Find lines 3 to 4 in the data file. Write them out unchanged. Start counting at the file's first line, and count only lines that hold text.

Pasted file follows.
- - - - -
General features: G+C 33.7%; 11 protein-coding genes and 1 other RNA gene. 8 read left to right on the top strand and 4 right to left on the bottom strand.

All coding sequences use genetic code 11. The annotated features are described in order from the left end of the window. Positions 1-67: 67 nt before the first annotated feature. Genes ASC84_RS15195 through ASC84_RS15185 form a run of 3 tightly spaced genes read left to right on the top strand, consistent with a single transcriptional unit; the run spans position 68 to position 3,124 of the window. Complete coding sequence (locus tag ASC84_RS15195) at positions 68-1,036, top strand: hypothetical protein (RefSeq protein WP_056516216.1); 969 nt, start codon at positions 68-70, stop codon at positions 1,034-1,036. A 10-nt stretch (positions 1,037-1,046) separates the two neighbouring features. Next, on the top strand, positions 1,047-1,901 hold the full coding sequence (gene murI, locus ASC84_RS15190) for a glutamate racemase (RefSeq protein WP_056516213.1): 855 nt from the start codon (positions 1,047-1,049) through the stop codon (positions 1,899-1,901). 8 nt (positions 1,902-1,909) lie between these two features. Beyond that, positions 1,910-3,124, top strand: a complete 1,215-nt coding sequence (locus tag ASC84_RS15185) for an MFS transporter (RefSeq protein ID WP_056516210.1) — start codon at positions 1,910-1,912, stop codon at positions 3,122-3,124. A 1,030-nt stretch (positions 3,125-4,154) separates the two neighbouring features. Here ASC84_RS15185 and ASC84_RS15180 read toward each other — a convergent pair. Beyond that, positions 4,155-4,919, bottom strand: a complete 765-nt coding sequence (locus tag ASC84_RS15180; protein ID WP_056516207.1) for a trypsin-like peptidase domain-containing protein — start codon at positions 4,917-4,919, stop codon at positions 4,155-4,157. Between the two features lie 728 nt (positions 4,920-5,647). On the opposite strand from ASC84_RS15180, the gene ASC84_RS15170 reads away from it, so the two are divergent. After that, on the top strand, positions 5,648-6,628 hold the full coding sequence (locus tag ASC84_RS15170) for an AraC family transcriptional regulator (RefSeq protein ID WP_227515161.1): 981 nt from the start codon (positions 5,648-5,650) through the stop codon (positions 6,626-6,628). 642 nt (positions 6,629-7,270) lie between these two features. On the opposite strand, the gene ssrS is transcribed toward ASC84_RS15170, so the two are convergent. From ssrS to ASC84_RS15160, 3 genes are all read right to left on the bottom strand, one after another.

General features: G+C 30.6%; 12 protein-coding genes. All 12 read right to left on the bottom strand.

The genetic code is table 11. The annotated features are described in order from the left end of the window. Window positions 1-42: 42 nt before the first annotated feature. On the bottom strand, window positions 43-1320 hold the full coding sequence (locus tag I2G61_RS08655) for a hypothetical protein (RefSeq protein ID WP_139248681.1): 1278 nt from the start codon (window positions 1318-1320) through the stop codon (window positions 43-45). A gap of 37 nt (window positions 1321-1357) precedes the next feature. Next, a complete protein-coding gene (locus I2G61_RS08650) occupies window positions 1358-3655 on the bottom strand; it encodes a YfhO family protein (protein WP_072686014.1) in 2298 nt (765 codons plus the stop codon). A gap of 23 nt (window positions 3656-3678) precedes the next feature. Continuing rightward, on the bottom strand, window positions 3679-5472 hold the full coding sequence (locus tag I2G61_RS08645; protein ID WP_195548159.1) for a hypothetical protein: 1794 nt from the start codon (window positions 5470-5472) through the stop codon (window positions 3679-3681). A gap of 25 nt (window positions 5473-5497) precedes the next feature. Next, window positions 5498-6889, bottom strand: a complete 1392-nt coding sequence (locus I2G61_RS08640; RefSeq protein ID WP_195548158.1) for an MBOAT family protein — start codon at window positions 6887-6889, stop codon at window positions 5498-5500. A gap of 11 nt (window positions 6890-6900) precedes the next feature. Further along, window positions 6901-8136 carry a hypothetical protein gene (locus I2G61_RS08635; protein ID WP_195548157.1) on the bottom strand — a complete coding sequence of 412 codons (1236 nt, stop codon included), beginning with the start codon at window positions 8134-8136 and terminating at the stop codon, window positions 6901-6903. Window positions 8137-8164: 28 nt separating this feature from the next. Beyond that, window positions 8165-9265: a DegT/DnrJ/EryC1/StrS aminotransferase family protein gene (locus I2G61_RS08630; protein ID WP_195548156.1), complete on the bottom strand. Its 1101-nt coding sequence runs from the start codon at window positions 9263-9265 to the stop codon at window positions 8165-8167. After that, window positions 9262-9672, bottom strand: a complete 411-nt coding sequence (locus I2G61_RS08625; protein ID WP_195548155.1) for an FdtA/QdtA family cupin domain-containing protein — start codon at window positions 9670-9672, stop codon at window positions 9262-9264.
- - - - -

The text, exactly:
General features: G+C 30.6%; 12 protein-coding genes. All 12 read right to left on the bottom strand.

The genetic code is table 11. The annotated features are described in order from the left end of the window. Window positions 1-42: 42 nt before the first annotated feature. On the bottom strand, window positions 43-1320 hold the full coding sequence (locus tag I2G61_RS08655) for a hypothetical protein (RefSeq protein ID WP_139248681.1): 1278 nt from the start codon (window positions 1318-1320) through the stop codon (window positions 43-45). A gap of 37 nt (window positions 1321-1357) precedes the next feature. Next, a complete protein-coding gene (locus I2G61_RS08650) occupies window positions 1358-3655 on the bottom strand; it encodes a YfhO family protein (protein WP_072686014.1) in 2298 nt (765 codons plus the stop codon). A gap of 23 nt (window positions 3656-3678) precedes the next feature. Continuing rightward, on the bottom strand, window positions 3679-5472 hold the full coding sequence (locus tag I2G61_RS08645; protein ID WP_195548159.1) for a hypothetical protein: 1794 nt from the start codon (window positions 5470-5472) through the stop codon (window positions 3679-3681). A gap of 25 nt (window positions 5473-5497) precedes the next feature. Next, window positions 5498-6889, bottom strand: a complete 1392-nt coding sequence (locus I2G61_RS08640; RefSeq protein ID WP_195548158.1) for an MBOAT family protein — start codon at window positions 6887-6889, stop codon at window positions 5498-5500. A gap of 11 nt (window positions 6890-6900) precedes the next feature. Further along, window positions 6901-8136 carry a hypothetical protein gene (locus I2G61_RS08635; protein ID WP_195548157.1) on the bottom strand — a complete coding sequence of 412 codons (1236 nt, stop codon included), beginning with the start codon at window positions 8134-8136 and terminating at the stop codon, window positions 6901-6903. Window positions 8137-8164: 28 nt separating this feature from the next. Beyond that, window positions 8165-9265: a DegT/DnrJ/EryC1/StrS aminotransferase family protein gene (locus I2G61_RS08630; protein ID WP_195548156.1), complete on the bottom strand. Its 1101-nt coding sequence runs from the start codon at window positions 9263-9265 to the stop codon at window positions 8165-8167. After that, window positions 9262-9672, bottom strand: a complete 411-nt coding sequence (locus I2G61_RS08625; protein ID WP_195548155.1) for an FdtA/QdtA family cupin domain-containing protein — start codon at window positions 9670-9672, stop codon at window positions 9262-9264.